- Justin Verrier, NBA
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The gritted teeth. The peaked eyebrows. The scrunched face.
The look has been the logo for Kobe Bryant at his best over the past few years.
But here was Bryant, sitting near the east foul line at Staples Center, his knees near his chest and both of his arms attempting to stabilize his limp left leg, and the look conveyed only horror.
Two nights earlier, Bryant turned in a heroic performance -- a 47-point, 8-rebound, 5-assist, 4-block, 3-steal gem in a much-needed win at the Rose Garden, a place that had so tormented him in years past. It was the type of game that made you believe that nothing could stop him from lifting the tired and tattered Los Angeles Lakers into the postseason.
But here he was, one of the game’s last few giants, crumpled into a heap.
After decades of living through newspaper box scores and first-hand accounts, the Information Age has created new ways for understanding and interpreting the game. Advanced statistics have become not only part of the conversation in recent years but an integral piece in any argument. “Efficiency” is a buzz word that permeates through locker rooms and press rooms and at home. It’s not unlikely to hear about “usage rate” or “effective field goal percentage” during a local or national broadcast.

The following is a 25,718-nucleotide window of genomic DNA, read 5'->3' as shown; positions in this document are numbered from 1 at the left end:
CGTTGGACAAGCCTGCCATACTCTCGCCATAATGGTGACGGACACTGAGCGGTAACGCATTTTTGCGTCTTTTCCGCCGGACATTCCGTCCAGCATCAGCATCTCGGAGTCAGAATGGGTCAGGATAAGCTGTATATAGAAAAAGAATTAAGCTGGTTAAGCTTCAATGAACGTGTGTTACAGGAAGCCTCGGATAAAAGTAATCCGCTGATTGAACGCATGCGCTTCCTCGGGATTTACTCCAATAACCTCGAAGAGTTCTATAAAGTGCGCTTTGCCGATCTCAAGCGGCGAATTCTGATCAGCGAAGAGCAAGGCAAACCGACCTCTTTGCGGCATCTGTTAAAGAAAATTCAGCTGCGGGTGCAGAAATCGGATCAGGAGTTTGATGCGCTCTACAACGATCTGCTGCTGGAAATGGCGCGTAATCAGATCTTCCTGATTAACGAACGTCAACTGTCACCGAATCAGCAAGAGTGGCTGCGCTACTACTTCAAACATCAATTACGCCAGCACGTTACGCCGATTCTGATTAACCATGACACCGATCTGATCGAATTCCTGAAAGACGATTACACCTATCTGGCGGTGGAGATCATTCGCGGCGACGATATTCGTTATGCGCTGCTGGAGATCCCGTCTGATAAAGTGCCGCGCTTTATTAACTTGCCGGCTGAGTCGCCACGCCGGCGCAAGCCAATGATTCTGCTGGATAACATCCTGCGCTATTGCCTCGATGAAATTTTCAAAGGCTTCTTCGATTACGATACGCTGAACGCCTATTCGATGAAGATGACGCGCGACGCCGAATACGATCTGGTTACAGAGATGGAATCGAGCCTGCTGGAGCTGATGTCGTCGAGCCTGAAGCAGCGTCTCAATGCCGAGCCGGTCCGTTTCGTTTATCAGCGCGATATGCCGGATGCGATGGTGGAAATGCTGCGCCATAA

All of it has conspired to create a more educated fan, and, in turn, a new ideal for a superstar basketball player. It’s not so much about heroic feats as much as it as about cold, hard reality.
The guy who jacks up all types of shots, from every angle, against every defense has given way to the guy who can do a little bit of everything and do it efficiently.
The last-second dagger may have gone in, but should it have been taken in the first place? The discussion of Hero Ball has effectively killed our basketball heroes.
Except for a select few, most notably Bryant.
This emphasis on process over raw production regardless of the means most undercuts a stone-cold gunner like Bryant, who, despite a 17-year career that has been nothing short of prolific, has a tendency to take the reins and refuse to give them up, regardless of the obstacles thrown in his path.
But the more the game of basketball becomes grounded in statistical truth, the greater the myth of Kobe Bryant seems to grow. Because while his historic scoring ability has fueled his rise, it’s the defiance of a TV anti-hero that has defined his 17-year career.
I can’t skip college? Watch me.
I can’t succeed without Shaq? Watch me.
I can’t play with a gnarled finger? Watch me.
I can’t win as many rings as Jordan? Watch me.
Even as his age has crept past 30, his brashness, that impenetrability of a teenager, never waned.